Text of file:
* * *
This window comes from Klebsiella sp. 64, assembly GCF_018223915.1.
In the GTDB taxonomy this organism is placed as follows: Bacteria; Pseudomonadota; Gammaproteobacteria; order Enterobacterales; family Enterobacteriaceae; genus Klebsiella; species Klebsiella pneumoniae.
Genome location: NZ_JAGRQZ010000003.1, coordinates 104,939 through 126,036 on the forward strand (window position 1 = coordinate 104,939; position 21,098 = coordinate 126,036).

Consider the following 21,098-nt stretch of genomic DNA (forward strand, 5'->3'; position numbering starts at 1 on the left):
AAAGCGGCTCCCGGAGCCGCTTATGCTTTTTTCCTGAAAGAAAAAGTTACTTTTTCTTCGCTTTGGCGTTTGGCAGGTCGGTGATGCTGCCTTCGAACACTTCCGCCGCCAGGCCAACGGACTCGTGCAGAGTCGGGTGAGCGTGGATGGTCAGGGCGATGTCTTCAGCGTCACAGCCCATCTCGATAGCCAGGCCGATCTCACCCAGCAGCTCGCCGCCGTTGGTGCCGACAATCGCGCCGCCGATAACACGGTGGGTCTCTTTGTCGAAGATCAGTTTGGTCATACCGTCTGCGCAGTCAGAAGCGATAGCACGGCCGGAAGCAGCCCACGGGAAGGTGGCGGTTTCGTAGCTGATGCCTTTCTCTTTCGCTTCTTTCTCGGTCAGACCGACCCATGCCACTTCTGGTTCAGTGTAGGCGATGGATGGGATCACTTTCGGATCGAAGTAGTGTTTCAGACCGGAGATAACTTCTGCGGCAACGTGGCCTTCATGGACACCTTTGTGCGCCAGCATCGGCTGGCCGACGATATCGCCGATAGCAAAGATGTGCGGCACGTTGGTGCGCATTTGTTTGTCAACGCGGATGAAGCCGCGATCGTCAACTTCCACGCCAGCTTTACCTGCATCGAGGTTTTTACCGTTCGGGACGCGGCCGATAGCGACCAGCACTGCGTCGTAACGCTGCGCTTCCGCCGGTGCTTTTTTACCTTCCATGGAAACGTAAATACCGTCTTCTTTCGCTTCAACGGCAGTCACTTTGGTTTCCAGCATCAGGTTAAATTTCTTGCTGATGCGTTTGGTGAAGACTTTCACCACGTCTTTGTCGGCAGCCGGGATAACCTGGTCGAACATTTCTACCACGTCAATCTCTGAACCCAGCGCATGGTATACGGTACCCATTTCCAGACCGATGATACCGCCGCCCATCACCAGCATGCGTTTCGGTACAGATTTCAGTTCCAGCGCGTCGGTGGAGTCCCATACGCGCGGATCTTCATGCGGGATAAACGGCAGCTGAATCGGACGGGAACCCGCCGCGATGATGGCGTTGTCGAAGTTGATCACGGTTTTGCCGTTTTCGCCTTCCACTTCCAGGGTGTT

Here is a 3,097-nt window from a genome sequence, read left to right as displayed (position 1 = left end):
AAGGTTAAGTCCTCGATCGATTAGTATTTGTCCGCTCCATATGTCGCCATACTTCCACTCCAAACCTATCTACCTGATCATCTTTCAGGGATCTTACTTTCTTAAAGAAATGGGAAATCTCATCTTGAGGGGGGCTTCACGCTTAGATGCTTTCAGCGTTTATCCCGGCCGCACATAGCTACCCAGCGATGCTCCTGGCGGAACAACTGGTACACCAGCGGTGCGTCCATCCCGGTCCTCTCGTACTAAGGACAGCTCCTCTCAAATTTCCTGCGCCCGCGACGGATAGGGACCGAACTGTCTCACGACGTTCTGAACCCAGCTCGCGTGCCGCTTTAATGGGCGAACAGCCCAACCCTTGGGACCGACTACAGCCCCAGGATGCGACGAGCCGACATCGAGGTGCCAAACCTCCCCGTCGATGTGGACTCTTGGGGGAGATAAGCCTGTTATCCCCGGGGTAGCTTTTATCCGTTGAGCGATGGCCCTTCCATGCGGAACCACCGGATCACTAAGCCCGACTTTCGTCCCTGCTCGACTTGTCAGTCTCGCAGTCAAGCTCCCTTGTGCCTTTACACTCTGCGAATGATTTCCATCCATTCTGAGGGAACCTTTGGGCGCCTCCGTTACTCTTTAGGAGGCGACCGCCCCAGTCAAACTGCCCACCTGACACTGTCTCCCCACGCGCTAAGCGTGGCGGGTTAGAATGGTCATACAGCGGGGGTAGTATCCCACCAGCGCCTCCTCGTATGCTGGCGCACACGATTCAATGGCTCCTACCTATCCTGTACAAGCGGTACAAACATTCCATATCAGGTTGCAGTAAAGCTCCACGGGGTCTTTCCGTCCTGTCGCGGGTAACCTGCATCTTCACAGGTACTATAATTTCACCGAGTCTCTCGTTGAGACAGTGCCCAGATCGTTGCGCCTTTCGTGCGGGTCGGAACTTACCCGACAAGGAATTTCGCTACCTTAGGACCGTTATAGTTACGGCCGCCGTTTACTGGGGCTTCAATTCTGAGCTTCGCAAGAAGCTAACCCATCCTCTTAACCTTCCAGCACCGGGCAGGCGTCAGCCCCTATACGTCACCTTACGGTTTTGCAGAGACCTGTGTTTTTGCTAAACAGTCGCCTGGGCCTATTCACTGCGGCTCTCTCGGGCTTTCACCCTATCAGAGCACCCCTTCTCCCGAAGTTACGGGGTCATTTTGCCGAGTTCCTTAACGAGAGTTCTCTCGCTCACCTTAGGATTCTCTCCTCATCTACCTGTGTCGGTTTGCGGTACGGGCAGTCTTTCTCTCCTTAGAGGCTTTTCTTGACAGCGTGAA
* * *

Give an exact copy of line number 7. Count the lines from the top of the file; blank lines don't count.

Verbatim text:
AAGGTTAAGTCCTCGATCGATTAGTATTTGTCCGCTCCATATGTCGCCATACTTCCACTCCAAACCTATCTACCTGATCATCTTTCAGGGATCTTACTTTCTTAAAGAAATGGGAAATCTCATCTTGAGGGGGGCTTCACGCTTAGATGCTTTCAGCGTTTATCCCGGCCGCACATAGCTACCCAGCGATGCTCCTGGCGGAACAACTGGTACACCAGCGGTGCGTCCATCCCGGTCCTCTCGTACTAAGGACAGCTCCTCTCAAATTTCCTGCGCCCGCGACGGATAGGGACCGAACTGTCTCACGACGTTCTGAACCCAGCTCGCGTGCCGCTTTAATGGGCGAACAGCCCAACCCTTGGGACCGACTACAGCCCCAGGATGCGACGAGCCGACATCGAGGTGCCAAACCTCCCCGTCGATGTGGACTCTTGGGGGAGATAAGCCTGTTATCCCCGGGGTAGCTTTTATCCGTTGAGCGATGGCCCTTCCATGCGGAACCACCGGATCACTAAGCCCGACTTTCGTCCCTGCTCGACTTGTCAGTCTCGCAGTCAAGCTCCCTTGTGCCTTTACACTCTGCGAATGATTTCCATCCATTCTGAGGGAACCTTTGGGCGCCTCCGTTACTCTTTAGGAGGCGACCGCCCCAGTCAAACTGCCCACCTGACACTGTCTCCCCACGCGCTAAGCGTGGCGGGTTAGAATGGTCATACAGCGGGGGTAGTATCCCACCAGCGCCTCCTCGTATGCTGGCGCACACGATTCAATGGCTCCTACCTATCCTGTACAAGCGGTACAAACATTCCATATCAGGTTGCAGTAAAGCTCCACGGGGTCTTTCCGTCCTGTCGCGGGTAACCTGCATCTTCACAGGTACTATAATTTCACCGAGTCTCTCGTTGAGACAGTGCCCAGATCGTTGCGCCTTTCGTGCGGGTCGGAACTTACCCGACAAGGAATTTCGCTACCTTAGGACCGTTATAGTTACGGCCGCCGTTTACTGGGGCTTCAATTCTGAGCTTCGCAAGAAGCTAACCCATCCTCTTAACCTTCCAGCACCGGGCAGGCGTCAGCCCCTATACGTCACCTTACGGTTTTGCAGAGACCTGTGTTTTTGCTAAACAGTCGCCTGGGCCTATTCACTGCGGCTCTCTCGGGCTTTCACCCTATCAGAGCACCCCTTCTCCCGAAGTTACGGGGTCATTTTGCCGAGTTCCTTAACGAGAGTTCTCTCGCTCACCTTAGGATTCTCTCCTCATCTACCTGTGTCGGTTTGCGGTACGGGCAGTCTTTCTCTCCTTAGAGGCTTTTCTTGACAGCGTGAA